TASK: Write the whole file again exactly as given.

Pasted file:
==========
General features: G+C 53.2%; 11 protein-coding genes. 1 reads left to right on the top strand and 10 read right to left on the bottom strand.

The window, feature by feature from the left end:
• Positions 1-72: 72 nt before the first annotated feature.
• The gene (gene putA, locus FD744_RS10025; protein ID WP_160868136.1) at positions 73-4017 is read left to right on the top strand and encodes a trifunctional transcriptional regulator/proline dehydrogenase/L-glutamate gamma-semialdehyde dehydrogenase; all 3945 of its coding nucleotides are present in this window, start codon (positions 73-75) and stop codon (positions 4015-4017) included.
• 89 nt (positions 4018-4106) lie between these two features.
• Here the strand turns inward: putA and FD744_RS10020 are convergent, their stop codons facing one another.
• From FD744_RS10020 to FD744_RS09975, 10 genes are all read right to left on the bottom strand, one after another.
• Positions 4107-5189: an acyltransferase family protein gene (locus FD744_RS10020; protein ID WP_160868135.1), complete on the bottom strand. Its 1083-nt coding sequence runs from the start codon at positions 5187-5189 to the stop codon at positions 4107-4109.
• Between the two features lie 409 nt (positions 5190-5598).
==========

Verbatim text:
General features: G+C 53.2%; 11 protein-coding genes. 1 reads left to right on the top strand and 10 read right to left on the bottom strand.

The window, feature by feature from the left end:
• Positions 1-72: 72 nt before the first annotated feature.
• The gene (gene putA, locus FD744_RS10025; protein ID WP_160868136.1) at positions 73-4017 is read left to right on the top strand and encodes a trifunctional transcriptional regulator/proline dehydrogenase/L-glutamate gamma-semialdehyde dehydrogenase; all 3945 of its coding nucleotides are present in this window, start codon (positions 73-75) and stop codon (positions 4015-4017) included.
• 89 nt (positions 4018-4106) lie between these two features.
• Here the strand turns inward: putA and FD744_RS10020 are convergent, their stop codons facing one another.
• From FD744_RS10020 to FD744_RS09975, 10 genes are all read right to left on the bottom strand, one after another.
• Positions 4107-5189: an acyltransferase family protein gene (locus FD744_RS10020; protein ID WP_160868135.1), complete on the bottom strand. Its 1083-nt coding sequence runs from the start codon at positions 5187-5189 to the stop codon at positions 4107-4109.
• Between the two features lie 409 nt (positions 5190-5598).